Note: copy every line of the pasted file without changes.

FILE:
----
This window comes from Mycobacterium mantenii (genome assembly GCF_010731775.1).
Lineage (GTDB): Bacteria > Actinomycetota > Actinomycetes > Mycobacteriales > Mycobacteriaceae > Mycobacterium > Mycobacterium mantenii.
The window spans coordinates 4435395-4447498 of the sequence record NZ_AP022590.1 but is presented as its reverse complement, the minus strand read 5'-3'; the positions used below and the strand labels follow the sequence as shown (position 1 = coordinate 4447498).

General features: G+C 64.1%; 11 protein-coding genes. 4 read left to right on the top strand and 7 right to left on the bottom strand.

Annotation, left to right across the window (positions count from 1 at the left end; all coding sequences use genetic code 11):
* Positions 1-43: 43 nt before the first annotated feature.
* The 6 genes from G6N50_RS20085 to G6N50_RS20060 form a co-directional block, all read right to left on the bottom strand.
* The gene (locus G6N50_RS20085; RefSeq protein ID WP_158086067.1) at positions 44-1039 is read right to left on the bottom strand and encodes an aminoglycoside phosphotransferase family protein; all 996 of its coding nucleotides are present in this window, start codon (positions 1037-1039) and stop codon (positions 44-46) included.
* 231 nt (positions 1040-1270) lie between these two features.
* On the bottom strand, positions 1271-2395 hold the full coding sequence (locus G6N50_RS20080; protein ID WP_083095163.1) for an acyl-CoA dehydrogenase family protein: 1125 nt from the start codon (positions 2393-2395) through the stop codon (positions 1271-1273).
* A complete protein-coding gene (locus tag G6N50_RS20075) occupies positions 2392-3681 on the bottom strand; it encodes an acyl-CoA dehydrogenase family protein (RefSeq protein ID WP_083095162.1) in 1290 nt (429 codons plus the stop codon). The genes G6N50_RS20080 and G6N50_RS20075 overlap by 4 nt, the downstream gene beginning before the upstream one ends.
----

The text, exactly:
This window comes from Mycobacterium mantenii (genome assembly GCF_010731775.1).
Lineage (GTDB): Bacteria > Actinomycetota > Actinomycetes > Mycobacteriales > Mycobacteriaceae > Mycobacterium > Mycobacterium mantenii.
The window spans coordinates 4435395-4447498 of the sequence record NZ_AP022590.1 but is presented as its reverse complement, the minus strand read 5'-3'; the positions used below and the strand labels follow the sequence as shown (position 1 = coordinate 4447498).

General features: G+C 64.1%; 11 protein-coding genes. 4 read left to right on the top strand and 7 right to left on the bottom strand.

Annotation, left to right across the window (positions count from 1 at the left end; all coding sequences use genetic code 11):
* Positions 1-43: 43 nt before the first annotated feature.
* The 6 genes from G6N50_RS20085 to G6N50_RS20060 form a co-directional block, all read right to left on the bottom strand.
* The gene (locus G6N50_RS20085; RefSeq protein ID WP_158086067.1) at positions 44-1039 is read right to left on the bottom strand and encodes an aminoglycoside phosphotransferase family protein; all 996 of its coding nucleotides are present in this window, start codon (positions 1037-1039) and stop codon (positions 44-46) included.
* 231 nt (positions 1040-1270) lie between these two features.
* On the bottom strand, positions 1271-2395 hold the full coding sequence (locus G6N50_RS20080; protein ID WP_083095163.1) for an acyl-CoA dehydrogenase family protein: 1125 nt from the start codon (positions 2393-2395) through the stop codon (positions 1271-1273).
* A complete protein-coding gene (locus tag G6N50_RS20075) occupies positions 2392-3681 on the bottom strand; it encodes an acyl-CoA dehydrogenase family protein (RefSeq protein ID WP_083095162.1) in 1290 nt (429 codons plus the stop codon). The genes G6N50_RS20080 and G6N50_RS20075 overlap by 4 nt, the downstream gene beginning before the upstream one ends.